He also helped found the first Better Business Bureau in Modesto, worked with the Chamber of Commerce and served on a slew of business and civic organizations. But his specialty became youth-related activities, including Little League and other sports teams. He volunteered with Campus Crusade for Christ for 18 years.
He turned down a couple of invitations — to get involved with a Bible study program in Congress and to run the European arm of Campus Crusade. But he accepted an invitation from pastor Bill Yeager at First Baptist Church of Modesto to join the staff to oversee the evangelism and discipleship programs there.
"Even though I'm up in years, I still get excited about sharing the love of Jesus and see men come to receive Jesus as savior and Lord. It's so exciting to watch their lives gradually change."
So, although he retired from his second career as a pastor in the 1980s, in part to take care of his ailing first wife, Pearl, he's never retired from his passion — serving others with good deeds, encouragement and his faith.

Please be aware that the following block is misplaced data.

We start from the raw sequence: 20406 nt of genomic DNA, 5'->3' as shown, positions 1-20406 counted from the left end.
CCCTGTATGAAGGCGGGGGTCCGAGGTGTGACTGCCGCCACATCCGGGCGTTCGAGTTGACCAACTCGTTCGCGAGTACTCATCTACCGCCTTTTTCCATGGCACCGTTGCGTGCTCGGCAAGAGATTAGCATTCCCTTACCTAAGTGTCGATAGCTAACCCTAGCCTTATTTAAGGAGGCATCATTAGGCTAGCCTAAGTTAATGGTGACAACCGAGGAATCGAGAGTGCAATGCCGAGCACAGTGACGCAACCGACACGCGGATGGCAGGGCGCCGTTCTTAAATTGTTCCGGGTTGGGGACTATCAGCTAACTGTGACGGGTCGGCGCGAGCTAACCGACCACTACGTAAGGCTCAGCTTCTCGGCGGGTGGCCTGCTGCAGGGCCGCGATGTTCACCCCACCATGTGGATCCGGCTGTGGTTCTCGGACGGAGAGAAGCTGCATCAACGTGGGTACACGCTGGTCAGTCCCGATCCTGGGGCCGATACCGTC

He leads a home-based Bible study for his church, something he's done since 1958. But he's most excited about a project begun three years ago with eight other men, called Pinnacle Forum — "probably the most exciting thing I've ever been involved with in Christendom.
"It's a Bible study movement where you don't mention your church — Catholic, Baptist, Presbyterian, nothing. It's just people who want to learn more about the Lord Jesus and use him as a model in their leadership. We emphasize inviting leaders — not necessarily Christians — leaders to join our Bible study. They must make it a priority."
The weekly study, held from 6:15 to 7:30 a.m. so it doesn't interfere with work, has grown to five groups of about 12, with plans to expand it to other valley cities in the next year.
"It is so thrilling to see men get excited about the Lord Jesus and begin to use him for their model in their marriage, their fatherhood, their business. That's what makes the blood flow, when you see lives change."
The group, he thinks, is one of the biggest legacies of his life.
God's big surprise
He points to his two marriages as the biggest surprise from God.
His first wife, Pearl, died in 2001 after 60 years of marriage. The two had met at a church hayride when she was 13. They had three children — Linda, now 63, Larry, 60, and Lance, 53.